Promotion Sales Essay

19329 Words Nov 7th, 2014 78 Pages
1 6

Advertising, Publicity, and Sales Promotion

In the summer of 1965, 17-year-old Fred DeLuca was trying to figure out how to pay for college. A family friend suggested that Fred open a sandwich shop—and then the friend invested $1,000 to help get it started. Within a month, they opened their first sandwich shop. From that humble start grew the Subway franchise chain with more than 33,000 outlets in 91 countries. Targeted advertising, timely publicity, and sales promotion have been important to Subway’s growth. For more than 10 years, memorable Subway ads featured Jared Fogle, a college student who was overweight but lost 245 pounds by only eating Subway’s low-fat sandwiches like the “Veggie Delite.” Jared says it was a
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Franchisees can develop their own promotions, too. A south Florida franchisee wanted to boost weekend sales at his two stores, so he offered footlong subs for $5 on Saturdays and Sundays. Business boomed—there were lines out the door. The down economy had made customers particularly price sensitive, so the bargain had wide appeal. And the promotion was profitable because the increased volume of sandwiches made up for the lower margin on each footlong. Word got out and soon other franchisees were selling $5 footlongs. Then the franchisees advertising group voted to take it nationwide for four weeks, later extending it indefinitely. Soon it was hard to find someone that didn’t recognize the five finger signs and catchy (and annoying) jingle from the campaign developed by MMB ad agency. It even got mentions on “The Tonight Show.” Subway tries to balance its menu and promotion to appeal to three segments: customers interested in low fat, those most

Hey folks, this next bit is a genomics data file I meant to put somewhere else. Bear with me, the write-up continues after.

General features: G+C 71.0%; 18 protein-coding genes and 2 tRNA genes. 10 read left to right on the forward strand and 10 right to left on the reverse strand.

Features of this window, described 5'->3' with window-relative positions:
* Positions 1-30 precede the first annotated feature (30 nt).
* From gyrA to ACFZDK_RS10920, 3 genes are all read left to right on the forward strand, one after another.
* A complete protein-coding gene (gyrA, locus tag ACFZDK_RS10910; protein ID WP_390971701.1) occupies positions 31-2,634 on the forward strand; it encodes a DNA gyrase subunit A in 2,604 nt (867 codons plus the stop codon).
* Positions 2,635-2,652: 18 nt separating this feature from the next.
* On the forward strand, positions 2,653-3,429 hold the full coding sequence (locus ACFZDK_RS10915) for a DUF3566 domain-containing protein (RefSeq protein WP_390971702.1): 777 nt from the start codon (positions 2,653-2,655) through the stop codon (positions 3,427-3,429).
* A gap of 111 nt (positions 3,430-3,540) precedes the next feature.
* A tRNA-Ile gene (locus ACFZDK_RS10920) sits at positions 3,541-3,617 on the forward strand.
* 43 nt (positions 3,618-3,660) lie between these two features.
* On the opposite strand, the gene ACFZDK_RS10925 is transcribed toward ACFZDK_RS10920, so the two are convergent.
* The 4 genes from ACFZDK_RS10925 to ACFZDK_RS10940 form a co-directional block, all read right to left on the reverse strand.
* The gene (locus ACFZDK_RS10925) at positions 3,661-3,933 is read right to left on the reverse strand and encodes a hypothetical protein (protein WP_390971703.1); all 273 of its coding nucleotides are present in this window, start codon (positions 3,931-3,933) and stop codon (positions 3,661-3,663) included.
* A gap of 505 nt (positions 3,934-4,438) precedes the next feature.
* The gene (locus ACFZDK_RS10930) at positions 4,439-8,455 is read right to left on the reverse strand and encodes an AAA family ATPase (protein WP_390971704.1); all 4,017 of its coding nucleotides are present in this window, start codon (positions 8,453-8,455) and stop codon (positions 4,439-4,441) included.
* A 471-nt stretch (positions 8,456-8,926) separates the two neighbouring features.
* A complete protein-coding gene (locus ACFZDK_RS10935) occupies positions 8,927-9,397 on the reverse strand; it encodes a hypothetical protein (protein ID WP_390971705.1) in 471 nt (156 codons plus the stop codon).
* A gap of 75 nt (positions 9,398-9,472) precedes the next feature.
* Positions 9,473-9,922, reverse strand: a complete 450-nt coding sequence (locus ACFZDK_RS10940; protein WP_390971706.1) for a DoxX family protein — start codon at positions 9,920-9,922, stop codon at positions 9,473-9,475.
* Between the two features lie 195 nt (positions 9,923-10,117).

concerned about taste, as well as those seeking a good value. The “Eat fresh” theme and copy thrust of some of Subway’s ads appeal to the first two target markets, while in-store signage promotes its “value meals” and $5 footlongs. Subway reinforces its healthy positioning with health-conscious spokespeople. For example, on Twitter @SubwayFreshBuzz customers can find Olympic swimmer Michael Phelps, Olympic gymnast Nastia Liukin, and others promoting Subway’s fresh, healthy fare

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